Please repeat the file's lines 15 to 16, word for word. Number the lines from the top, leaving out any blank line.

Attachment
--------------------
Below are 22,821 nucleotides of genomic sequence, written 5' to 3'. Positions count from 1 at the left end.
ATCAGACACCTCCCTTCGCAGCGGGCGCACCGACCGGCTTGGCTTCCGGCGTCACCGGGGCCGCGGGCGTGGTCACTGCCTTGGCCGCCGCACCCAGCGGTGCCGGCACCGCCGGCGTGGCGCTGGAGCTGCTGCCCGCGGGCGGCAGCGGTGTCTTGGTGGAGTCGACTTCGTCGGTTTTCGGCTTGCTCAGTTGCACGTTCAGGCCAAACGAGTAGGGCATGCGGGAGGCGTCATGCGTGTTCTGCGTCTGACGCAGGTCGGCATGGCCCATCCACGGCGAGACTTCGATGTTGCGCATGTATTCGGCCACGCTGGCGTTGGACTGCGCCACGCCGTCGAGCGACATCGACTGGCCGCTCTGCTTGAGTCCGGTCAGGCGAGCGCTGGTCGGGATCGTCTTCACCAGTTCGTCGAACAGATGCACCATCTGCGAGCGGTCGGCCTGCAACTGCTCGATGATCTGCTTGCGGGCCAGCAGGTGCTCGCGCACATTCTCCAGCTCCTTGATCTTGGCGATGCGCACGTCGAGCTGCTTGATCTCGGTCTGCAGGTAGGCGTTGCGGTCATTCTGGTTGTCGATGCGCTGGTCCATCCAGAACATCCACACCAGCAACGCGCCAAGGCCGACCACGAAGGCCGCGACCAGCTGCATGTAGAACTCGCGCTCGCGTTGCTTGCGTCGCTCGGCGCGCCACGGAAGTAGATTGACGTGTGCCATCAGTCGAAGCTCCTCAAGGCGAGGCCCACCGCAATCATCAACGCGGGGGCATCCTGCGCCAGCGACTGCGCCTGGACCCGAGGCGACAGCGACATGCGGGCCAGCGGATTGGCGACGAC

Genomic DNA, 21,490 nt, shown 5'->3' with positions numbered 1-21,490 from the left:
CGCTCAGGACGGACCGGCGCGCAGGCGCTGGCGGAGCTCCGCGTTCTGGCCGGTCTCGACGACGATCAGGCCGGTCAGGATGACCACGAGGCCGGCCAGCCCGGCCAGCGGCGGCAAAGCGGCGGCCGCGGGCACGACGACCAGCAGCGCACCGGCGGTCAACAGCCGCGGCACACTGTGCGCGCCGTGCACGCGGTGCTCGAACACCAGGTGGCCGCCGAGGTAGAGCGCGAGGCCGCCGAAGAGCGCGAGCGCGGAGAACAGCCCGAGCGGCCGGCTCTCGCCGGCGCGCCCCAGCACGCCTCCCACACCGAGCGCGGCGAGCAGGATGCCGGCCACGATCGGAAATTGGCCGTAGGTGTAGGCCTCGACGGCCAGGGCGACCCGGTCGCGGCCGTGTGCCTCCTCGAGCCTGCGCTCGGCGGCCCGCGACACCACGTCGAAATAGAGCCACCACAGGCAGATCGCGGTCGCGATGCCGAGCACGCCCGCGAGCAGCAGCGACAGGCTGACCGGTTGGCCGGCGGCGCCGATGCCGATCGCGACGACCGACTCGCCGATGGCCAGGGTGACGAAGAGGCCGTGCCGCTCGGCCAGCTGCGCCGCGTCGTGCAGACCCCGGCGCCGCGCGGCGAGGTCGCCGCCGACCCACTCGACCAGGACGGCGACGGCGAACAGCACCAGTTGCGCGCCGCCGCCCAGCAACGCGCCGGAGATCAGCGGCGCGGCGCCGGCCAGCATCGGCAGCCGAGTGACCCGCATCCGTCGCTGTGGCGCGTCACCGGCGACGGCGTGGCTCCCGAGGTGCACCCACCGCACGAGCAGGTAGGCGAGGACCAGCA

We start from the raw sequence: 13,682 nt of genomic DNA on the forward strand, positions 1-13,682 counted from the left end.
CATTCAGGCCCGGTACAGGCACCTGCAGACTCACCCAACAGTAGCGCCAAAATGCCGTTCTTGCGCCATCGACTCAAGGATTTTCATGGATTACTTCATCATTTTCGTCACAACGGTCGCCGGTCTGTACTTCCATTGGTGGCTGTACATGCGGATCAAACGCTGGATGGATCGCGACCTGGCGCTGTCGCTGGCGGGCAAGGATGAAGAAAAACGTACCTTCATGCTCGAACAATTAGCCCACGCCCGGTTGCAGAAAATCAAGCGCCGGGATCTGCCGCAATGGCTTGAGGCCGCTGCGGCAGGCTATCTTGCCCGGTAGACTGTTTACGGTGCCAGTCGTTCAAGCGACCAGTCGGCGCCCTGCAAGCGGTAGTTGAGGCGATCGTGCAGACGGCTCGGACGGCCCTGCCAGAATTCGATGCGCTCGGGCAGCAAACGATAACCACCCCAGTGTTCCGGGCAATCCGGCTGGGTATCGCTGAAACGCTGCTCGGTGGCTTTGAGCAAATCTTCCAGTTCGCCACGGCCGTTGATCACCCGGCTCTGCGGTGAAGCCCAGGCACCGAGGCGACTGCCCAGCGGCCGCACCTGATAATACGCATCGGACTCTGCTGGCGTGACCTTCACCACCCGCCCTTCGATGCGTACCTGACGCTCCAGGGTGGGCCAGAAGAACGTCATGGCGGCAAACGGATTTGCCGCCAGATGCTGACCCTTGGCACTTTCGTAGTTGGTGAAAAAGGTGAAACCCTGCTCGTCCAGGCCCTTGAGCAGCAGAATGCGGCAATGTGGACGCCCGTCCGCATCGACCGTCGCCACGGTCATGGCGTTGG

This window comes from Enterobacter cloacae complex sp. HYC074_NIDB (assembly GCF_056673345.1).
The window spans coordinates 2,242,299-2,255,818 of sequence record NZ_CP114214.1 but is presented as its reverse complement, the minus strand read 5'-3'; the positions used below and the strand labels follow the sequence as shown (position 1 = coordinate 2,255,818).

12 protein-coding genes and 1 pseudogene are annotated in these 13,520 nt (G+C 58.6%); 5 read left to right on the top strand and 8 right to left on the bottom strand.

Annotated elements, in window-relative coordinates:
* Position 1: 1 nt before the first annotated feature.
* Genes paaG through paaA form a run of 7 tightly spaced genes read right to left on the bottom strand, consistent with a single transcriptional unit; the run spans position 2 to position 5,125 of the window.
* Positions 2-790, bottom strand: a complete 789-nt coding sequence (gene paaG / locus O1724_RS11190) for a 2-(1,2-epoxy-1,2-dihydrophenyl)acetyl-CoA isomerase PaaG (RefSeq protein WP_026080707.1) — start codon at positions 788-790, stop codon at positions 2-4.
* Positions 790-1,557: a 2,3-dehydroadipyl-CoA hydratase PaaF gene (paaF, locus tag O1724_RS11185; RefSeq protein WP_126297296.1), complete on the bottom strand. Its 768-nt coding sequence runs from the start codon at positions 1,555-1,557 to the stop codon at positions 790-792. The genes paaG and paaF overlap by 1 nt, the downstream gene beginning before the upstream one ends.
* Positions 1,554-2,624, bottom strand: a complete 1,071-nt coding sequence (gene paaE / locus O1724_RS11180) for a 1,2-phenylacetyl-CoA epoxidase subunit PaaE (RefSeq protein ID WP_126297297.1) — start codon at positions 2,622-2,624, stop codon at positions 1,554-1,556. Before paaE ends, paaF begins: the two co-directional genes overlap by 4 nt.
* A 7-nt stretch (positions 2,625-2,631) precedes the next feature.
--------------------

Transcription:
* Positions 1,554-2,624, bottom strand: a complete 1,071-nt coding sequence (gene paaE / locus O1724_RS11180) for a 1,2-phenylacetyl-CoA epoxidase subunit PaaE (RefSeq protein ID WP_126297297.1) — start codon at positions 2,622-2,624, stop codon at positions 1,554-1,556. Before paaE ends, paaF begins: the two co-directional genes overlap by 4 nt.
* A 7-nt stretch (positions 2,625-2,631) precedes the next feature.